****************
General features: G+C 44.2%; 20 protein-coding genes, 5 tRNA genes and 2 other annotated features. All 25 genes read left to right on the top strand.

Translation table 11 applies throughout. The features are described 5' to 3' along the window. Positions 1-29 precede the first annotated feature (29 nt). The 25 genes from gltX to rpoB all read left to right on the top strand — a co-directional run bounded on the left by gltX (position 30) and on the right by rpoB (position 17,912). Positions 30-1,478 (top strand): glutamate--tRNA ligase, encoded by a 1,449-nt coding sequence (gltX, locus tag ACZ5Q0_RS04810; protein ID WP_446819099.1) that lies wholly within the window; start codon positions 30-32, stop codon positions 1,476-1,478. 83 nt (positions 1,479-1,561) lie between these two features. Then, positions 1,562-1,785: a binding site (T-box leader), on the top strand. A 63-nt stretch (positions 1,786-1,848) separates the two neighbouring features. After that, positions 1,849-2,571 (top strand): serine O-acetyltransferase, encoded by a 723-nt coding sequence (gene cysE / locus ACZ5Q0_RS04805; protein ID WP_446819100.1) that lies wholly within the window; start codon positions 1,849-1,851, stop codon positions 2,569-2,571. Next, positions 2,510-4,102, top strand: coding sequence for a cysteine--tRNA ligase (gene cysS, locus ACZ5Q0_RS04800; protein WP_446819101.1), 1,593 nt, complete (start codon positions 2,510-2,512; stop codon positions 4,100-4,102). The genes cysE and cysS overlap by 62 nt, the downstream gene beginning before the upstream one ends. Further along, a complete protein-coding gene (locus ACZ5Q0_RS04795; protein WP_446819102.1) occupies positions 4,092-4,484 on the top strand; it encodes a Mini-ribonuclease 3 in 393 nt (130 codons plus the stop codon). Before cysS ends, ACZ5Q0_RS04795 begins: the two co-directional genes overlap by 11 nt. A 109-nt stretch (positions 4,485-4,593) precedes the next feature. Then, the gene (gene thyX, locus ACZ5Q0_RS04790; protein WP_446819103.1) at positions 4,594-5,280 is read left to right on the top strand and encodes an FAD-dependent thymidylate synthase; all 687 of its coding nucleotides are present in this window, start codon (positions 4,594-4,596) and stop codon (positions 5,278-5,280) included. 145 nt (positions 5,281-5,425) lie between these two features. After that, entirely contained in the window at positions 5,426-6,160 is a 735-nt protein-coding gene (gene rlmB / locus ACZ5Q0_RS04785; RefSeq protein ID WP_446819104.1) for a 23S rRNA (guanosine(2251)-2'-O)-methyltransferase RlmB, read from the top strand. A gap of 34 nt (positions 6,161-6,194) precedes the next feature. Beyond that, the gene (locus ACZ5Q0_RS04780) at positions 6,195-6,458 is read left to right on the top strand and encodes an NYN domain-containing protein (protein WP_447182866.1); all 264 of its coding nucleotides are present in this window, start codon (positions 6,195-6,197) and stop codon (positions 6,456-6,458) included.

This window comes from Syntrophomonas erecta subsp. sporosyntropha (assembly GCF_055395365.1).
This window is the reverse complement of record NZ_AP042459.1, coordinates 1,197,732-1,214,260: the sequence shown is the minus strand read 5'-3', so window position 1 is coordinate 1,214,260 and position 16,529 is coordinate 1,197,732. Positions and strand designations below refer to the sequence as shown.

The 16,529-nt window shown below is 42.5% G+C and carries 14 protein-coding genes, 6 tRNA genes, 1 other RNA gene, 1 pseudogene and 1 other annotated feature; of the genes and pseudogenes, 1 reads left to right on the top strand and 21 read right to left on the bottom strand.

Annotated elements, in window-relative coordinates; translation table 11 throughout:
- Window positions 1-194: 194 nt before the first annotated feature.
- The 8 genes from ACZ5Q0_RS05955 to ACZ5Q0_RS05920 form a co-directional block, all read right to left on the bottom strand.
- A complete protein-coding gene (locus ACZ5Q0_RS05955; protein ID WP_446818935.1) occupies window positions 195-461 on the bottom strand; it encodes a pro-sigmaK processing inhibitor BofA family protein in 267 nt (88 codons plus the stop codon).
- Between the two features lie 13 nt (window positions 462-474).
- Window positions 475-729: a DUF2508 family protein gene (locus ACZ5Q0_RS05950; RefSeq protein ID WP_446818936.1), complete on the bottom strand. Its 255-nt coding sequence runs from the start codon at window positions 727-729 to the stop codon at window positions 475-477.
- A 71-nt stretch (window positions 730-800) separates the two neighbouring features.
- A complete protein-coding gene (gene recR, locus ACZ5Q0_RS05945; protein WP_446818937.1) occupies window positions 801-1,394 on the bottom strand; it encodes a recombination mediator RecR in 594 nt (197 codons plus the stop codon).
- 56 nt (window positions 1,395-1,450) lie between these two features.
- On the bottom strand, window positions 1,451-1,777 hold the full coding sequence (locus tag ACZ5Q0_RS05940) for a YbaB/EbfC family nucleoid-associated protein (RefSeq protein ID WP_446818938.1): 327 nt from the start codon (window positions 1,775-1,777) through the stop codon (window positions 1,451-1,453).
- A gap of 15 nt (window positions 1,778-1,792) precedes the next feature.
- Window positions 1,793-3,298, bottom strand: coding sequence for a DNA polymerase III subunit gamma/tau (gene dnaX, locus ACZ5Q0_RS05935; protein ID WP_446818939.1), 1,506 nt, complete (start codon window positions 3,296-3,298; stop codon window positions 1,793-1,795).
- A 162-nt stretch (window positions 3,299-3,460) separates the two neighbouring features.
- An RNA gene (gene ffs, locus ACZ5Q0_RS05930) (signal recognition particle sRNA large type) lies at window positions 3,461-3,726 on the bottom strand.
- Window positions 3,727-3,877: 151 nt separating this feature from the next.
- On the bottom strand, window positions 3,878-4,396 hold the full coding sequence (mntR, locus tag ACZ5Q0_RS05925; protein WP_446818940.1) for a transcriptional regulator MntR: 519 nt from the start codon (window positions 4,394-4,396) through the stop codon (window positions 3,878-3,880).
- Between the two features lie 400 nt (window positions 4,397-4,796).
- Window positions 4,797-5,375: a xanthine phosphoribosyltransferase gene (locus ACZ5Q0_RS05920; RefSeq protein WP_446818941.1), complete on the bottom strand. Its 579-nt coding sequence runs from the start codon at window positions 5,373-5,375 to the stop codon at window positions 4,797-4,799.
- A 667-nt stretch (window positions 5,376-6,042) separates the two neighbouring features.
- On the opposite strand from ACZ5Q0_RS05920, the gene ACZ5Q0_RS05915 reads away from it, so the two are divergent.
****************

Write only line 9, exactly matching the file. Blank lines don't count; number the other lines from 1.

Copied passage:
- A complete protein-coding gene (locus ACZ5Q0_RS05955; protein ID WP_446818935.1) occupies window positions 195-461 on the bottom strand; it encodes a pro-sigmaK processing inhibitor BofA family protein in 267 nt (88 codons plus the stop codon).